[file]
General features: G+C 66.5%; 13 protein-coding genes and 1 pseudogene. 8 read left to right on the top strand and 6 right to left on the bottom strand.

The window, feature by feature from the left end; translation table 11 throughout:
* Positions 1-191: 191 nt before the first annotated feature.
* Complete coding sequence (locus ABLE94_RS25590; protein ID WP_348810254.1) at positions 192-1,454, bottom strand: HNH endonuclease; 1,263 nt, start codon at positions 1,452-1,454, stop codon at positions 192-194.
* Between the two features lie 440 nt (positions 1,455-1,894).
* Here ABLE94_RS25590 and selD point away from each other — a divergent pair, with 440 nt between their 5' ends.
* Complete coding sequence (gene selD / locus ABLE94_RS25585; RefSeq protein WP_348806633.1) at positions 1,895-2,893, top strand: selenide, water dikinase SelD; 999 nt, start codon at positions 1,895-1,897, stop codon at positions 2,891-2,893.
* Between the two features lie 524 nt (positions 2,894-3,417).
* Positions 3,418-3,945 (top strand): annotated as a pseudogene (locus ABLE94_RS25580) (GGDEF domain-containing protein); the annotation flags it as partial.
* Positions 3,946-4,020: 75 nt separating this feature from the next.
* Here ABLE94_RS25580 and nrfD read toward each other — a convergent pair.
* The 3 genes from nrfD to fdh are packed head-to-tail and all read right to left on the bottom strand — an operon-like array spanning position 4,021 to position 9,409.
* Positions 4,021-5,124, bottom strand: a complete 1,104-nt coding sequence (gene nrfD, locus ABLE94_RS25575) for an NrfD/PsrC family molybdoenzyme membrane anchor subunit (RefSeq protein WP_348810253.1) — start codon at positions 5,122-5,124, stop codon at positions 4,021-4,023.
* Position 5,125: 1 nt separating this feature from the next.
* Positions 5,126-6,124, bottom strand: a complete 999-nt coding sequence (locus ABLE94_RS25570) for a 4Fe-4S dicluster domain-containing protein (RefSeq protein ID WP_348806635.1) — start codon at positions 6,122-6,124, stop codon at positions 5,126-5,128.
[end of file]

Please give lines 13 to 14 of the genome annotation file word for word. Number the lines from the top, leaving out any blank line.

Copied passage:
* Positions 4,021-5,124, bottom strand: a complete 1,104-nt coding sequence (gene nrfD, locus ABLE94_RS25575) for an NrfD/PsrC family molybdoenzyme membrane anchor subunit (RefSeq protein WP_348810253.1) — start codon at positions 5,122-5,124, stop codon at positions 4,021-4,023.
* Position 5,125: 1 nt separating this feature from the next.